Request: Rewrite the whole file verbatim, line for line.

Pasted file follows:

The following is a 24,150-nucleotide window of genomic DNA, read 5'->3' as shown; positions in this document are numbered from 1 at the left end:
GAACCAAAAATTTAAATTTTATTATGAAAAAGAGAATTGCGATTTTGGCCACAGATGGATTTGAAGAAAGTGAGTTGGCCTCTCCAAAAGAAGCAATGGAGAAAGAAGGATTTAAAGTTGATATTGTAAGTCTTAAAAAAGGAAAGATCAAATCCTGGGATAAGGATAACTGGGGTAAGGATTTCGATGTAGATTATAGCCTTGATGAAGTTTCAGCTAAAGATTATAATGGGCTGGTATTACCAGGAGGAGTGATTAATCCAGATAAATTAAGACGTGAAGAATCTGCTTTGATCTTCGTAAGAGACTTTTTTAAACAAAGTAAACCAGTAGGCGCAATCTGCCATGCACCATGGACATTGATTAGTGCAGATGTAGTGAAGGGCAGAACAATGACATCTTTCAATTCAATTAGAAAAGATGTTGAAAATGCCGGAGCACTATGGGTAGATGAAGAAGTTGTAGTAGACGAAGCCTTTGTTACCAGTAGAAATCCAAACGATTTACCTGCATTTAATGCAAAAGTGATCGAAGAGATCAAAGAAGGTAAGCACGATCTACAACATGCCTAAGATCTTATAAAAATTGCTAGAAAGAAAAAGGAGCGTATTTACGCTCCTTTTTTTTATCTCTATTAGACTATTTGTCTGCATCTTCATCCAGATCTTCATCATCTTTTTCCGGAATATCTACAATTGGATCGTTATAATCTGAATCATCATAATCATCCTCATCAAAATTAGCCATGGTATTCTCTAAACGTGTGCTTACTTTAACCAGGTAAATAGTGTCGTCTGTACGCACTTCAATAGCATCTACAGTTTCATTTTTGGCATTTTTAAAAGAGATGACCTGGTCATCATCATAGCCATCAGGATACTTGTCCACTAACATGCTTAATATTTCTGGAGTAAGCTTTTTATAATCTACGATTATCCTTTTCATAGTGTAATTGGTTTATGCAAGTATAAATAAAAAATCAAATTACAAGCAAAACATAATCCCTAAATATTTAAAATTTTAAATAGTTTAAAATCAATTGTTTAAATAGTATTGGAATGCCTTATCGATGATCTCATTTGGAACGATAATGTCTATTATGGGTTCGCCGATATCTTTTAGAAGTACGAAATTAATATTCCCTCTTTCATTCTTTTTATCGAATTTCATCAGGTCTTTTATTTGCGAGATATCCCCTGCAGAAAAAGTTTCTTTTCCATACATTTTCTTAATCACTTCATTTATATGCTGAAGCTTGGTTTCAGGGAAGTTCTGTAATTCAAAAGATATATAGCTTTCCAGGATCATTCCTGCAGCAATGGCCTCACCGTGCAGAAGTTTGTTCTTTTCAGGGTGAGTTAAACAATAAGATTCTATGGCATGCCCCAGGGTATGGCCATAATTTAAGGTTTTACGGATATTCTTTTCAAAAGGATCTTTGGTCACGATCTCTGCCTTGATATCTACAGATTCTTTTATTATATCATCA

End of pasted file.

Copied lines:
The following is a 24,150-nucleotide window of genomic DNA, read 5'->3' as shown; positions in this document are numbered from 1 at the left end:
GAACCAAAAATTTAAATTTTATTATGAAAAAGAGAATTGCGATTTTGGCCACAGATGGATTTGAAGAAAGTGAGTTGGCCTCTCCAAAAGAAGCAATGGAGAAAGAAGGATTTAAAGTTGATATTGTAAGTCTTAAAAAAGGAAAGATCAAATCCTGGGATAAGGATAACTGGGGTAAGGATTTCGATGTAGATTATAGCCTTGATGAAGTTTCAGCTAAAGATTATAATGGGCTGGTATTACCAGGAGGAGTGATTAATCCAGATAAATTAAGACGTGAAGAATCTGCTTTGATCTTCGTAAGAGACTTTTTTAAACAAAGTAAACCAGTAGGCGCAATCTGCCATGCACCATGGACATTGATTAGTGCAGATGTAGTGAAGGGCAGAACAATGACATCTTTCAATTCAATTAGAAAAGATGTTGAAAATGCCGGAGCACTATGGGTAGATGAAGAAGTTGTAGTAGACGAAGCCTTTGTTACCAGTAGAAATCCAAACGATTTACCTGCATTTAATGCAAAAGTGATCGAAGAGATCAAAGAAGGTAAGCACGATCTACAACATGCCTAAGATCTTATAAAAATTGCTAGAAAGAAAAAGGAGCGTATTTACGCTCCTTTTTTTTATCTCTATTAGACTATTTGTCTGCATCTTCATCCAGATCTTCATCATCTTTTTCCGGAATATCTACAATTGGATCGTTATAATCTGAATCATCATAATCATCCTCATCAAAATTAGCCATGGTATTCTCTAAACGTGTGCTTACTTTAACCAGGTAAATAGTGTCGTCTGTACGCACTTCAATAGCATCTACAGTTTCATTTTTGGCATTTTTAAAAGAGATGACCTGGTCATCATCATAGCCATCAGGATACTTGTCCACTAACATGCTTAATATTTCTGGAGTAAGCTTTTTATAATCTACGATTATCCTTTTCATAGTGTAATTGGTTTATGCAAGTATAAATAAAAAATCAAATTACAAGCAAAACATAATCCCTAAATATTTAAAATTTTAAATAGTTTAAAATCAATTGTTTAAATAGTATTGGAATGCCTTATCGATGATCTCATTTGGAACGATAATGTCTATTATGGGTTCGCCGATATCTTTTAGAAGTACGAAATTAATATTCCCTCTTTCATTCTTTTTATCGAATTTCATCAGGTCTTTTATTTGCGAGATATCCCCTGCAGAAAAAGTTTCTTTTCCATACATTTTCTTAATCACTTCATTTATATGCTGAAGCTTGGTTTCAGGGAAGTTCTGTAATTCAAAAGATATATAGCTTTCCAGGATCATTCCTGCAGCAATGGCCTCACCGTGCAGAAGTTTGTTCTTTTCAGGGTGAGTTAAACAATAAGATTCTATGGCATGCCCCAGGGTATGGCCATAATTTAAGGTTTTACGGATATTCTTTTCAAAAGGATCTTTGGTCACGATCTCTGCCTTGATATCTACAGATTCTTTTATTATATCATCA